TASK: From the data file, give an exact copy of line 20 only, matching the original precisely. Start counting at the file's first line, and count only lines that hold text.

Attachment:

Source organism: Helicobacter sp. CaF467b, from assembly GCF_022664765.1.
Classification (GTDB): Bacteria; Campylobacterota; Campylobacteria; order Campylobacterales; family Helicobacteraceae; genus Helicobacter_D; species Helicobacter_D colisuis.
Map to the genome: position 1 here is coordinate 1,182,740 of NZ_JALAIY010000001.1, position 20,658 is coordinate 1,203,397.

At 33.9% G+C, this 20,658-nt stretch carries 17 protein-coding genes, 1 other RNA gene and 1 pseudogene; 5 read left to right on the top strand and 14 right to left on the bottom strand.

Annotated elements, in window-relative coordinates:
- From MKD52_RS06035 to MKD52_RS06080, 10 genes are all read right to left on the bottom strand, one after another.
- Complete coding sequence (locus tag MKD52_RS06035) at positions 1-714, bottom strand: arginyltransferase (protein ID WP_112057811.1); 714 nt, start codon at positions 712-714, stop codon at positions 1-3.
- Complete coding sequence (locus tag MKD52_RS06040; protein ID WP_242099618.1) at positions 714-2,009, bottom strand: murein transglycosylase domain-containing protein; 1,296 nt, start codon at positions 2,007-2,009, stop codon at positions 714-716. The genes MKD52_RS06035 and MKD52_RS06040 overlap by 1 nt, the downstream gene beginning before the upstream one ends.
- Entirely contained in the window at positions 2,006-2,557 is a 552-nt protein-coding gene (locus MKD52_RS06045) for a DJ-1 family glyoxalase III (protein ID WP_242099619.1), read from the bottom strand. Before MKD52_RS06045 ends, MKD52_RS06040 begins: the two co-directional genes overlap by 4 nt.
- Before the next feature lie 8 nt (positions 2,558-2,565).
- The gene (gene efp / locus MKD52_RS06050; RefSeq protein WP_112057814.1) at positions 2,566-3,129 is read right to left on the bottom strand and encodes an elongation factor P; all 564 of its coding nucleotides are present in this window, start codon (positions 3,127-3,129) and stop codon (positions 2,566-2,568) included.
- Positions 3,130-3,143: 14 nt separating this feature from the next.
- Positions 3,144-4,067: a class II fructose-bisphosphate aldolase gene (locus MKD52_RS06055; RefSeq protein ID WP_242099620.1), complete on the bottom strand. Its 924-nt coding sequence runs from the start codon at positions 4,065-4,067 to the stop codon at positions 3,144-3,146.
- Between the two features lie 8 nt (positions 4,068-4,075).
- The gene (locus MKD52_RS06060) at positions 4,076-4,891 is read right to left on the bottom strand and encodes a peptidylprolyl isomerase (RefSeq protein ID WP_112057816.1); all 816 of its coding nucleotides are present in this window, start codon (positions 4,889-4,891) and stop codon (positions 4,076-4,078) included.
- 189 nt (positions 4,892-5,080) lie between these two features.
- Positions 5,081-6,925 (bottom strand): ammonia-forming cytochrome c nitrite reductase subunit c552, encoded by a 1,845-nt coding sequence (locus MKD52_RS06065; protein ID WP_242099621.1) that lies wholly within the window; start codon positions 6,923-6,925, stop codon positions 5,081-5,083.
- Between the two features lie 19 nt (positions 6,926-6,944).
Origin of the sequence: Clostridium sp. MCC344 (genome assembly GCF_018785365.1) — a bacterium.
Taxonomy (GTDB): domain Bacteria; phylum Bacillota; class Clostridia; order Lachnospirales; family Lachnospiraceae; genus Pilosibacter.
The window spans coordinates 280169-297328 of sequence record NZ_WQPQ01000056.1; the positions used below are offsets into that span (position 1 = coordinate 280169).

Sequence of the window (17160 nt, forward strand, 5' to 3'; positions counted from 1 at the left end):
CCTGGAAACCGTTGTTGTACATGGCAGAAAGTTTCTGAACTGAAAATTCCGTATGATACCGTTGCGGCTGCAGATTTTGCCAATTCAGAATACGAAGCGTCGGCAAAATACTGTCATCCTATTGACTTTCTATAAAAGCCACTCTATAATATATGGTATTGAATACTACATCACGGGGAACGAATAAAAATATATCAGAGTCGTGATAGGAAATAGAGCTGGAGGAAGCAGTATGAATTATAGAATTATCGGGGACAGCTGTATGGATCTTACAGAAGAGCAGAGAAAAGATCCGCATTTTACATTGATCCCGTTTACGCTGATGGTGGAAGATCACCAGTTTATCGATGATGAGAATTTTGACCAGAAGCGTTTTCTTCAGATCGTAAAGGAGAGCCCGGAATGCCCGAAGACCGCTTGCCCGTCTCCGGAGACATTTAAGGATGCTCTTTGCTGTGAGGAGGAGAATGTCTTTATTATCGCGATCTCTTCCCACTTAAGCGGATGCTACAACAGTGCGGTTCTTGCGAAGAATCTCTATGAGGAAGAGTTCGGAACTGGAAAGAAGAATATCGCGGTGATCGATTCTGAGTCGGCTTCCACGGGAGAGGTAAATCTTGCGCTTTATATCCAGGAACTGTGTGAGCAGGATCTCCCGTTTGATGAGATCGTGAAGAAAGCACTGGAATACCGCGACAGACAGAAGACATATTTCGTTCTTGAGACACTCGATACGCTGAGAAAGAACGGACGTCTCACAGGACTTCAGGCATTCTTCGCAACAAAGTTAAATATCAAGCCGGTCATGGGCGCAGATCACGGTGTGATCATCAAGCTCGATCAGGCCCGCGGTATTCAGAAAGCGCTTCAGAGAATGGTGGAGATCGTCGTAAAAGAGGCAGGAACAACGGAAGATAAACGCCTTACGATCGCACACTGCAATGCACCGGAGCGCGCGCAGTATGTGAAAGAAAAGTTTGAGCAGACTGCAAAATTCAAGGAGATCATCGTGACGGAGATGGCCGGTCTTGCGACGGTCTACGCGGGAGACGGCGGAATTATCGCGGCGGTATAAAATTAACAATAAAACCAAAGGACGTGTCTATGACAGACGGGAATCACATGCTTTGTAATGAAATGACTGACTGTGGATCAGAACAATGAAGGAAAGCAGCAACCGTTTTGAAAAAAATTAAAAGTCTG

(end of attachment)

Taxonomy (GTDB): domain Bacteria; phylum Bacillota; class Clostridia; order Lachnospirales; family Lachnospiraceae; genus Pilosibacter.